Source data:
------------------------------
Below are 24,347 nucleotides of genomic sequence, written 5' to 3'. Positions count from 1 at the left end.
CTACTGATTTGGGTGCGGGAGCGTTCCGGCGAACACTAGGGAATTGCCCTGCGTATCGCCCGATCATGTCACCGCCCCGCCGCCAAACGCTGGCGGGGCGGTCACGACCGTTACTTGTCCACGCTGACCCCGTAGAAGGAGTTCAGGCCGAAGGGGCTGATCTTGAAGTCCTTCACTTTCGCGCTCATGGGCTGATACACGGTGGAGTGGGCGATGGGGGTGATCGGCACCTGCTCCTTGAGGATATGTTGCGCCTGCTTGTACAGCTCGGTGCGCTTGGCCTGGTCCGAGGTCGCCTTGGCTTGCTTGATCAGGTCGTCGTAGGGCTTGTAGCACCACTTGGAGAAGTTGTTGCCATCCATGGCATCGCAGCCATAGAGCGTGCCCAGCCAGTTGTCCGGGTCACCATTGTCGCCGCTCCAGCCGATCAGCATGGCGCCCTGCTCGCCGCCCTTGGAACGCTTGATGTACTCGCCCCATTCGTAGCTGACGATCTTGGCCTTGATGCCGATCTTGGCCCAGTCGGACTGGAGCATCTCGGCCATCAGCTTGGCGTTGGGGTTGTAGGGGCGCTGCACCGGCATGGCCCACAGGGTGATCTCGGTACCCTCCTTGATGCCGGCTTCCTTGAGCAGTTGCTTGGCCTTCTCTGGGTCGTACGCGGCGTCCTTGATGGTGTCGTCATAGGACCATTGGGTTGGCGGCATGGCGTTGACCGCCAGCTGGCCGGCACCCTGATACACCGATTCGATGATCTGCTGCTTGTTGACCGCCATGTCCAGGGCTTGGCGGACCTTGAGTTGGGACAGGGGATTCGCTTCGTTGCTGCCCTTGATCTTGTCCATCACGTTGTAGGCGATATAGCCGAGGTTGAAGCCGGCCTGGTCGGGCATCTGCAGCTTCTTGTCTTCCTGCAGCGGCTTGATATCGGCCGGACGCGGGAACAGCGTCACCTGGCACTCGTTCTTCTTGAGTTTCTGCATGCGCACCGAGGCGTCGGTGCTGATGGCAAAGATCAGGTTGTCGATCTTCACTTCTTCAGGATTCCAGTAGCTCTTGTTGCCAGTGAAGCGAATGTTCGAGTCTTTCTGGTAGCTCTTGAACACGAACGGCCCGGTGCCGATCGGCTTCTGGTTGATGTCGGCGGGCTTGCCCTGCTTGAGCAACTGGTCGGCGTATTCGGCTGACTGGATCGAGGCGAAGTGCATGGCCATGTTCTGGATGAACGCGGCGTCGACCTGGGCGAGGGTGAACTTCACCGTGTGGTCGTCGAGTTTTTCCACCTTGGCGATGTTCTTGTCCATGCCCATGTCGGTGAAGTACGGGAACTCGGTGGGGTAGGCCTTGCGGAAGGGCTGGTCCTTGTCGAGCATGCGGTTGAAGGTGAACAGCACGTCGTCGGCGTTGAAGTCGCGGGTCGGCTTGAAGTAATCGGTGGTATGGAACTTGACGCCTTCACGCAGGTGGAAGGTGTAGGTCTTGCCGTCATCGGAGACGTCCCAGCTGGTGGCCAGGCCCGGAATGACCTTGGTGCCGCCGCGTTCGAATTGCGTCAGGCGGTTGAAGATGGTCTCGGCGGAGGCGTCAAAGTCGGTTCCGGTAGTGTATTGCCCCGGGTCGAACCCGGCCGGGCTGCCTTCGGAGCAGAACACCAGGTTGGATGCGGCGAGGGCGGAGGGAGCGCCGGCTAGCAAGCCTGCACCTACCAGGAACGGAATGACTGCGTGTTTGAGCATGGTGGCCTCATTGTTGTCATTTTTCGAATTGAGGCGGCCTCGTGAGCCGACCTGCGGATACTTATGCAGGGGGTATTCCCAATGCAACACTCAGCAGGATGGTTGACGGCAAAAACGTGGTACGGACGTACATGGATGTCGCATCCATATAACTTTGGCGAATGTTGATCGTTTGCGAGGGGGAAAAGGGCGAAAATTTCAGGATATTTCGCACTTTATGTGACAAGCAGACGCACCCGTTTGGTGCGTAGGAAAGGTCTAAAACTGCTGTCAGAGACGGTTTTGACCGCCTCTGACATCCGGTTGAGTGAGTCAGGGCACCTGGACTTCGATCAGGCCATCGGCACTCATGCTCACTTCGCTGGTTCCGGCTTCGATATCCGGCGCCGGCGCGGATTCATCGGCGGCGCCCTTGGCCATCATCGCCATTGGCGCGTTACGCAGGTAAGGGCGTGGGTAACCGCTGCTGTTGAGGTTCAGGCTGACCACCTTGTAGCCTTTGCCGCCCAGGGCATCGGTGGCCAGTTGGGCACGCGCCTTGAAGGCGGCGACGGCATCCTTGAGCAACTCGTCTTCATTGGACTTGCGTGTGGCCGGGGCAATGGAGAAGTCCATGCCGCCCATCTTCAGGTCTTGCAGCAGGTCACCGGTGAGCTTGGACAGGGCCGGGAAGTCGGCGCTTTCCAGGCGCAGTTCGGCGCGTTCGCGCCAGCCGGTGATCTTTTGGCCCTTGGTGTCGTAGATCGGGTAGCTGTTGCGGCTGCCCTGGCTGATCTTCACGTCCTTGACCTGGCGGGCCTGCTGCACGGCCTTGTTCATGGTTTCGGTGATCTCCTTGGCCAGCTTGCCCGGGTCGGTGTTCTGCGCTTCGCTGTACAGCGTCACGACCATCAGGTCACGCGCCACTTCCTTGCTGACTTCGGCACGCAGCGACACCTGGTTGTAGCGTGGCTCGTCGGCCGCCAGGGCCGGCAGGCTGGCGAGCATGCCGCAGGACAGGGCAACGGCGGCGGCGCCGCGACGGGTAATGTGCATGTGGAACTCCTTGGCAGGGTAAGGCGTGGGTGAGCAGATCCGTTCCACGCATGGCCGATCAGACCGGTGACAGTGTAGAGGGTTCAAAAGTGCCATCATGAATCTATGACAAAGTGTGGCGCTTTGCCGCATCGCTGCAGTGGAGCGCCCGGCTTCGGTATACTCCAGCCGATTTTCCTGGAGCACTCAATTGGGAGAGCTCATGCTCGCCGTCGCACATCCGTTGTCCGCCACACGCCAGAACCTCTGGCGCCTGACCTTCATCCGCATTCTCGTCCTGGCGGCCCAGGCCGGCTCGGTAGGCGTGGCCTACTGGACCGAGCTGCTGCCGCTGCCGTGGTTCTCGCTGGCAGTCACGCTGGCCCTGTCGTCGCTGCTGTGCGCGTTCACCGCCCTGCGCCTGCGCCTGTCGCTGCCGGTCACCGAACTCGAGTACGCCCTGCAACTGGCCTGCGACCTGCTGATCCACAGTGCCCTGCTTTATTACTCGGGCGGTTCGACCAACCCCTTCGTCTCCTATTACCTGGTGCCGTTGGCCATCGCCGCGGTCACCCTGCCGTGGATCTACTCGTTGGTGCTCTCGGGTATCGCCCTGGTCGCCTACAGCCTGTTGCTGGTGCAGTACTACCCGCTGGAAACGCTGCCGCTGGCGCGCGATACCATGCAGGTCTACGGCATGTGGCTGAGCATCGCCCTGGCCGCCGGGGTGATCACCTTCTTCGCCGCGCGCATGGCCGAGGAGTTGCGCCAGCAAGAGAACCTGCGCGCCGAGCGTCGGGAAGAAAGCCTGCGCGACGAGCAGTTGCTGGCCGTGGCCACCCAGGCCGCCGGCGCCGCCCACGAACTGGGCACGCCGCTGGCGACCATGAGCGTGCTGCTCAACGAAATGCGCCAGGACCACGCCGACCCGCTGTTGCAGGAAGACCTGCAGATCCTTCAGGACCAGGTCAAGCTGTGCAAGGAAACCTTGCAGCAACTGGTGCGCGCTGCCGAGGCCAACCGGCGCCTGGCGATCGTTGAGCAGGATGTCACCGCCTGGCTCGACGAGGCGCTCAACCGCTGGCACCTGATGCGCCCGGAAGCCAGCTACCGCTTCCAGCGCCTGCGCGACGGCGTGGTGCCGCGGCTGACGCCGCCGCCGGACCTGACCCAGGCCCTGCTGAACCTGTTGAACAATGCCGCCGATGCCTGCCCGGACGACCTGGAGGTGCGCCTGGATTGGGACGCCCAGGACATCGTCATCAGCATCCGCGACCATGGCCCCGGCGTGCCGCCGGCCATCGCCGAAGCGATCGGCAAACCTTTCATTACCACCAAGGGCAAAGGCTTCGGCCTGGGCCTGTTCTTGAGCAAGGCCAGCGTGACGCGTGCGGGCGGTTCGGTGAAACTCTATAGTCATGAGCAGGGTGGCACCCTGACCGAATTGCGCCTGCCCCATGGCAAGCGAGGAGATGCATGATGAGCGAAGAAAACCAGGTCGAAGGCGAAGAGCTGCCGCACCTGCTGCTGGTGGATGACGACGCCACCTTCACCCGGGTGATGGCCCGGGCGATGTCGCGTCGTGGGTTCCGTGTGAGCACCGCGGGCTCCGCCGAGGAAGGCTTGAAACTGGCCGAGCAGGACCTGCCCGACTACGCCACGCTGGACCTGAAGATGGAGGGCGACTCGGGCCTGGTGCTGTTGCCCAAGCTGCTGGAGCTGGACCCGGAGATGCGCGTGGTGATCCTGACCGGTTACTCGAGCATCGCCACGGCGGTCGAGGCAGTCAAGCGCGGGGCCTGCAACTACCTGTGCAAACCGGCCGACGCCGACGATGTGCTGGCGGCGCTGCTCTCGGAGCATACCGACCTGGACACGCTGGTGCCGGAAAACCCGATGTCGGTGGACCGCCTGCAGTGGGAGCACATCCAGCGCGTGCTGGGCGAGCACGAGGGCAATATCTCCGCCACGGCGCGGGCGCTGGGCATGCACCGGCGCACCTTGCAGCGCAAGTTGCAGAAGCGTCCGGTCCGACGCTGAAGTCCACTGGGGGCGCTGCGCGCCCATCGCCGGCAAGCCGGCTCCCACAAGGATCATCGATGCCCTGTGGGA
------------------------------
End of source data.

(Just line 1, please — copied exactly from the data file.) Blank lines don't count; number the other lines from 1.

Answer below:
Below are 24,347 nucleotides of genomic sequence, written 5' to 3'. Positions count from 1 at the left end.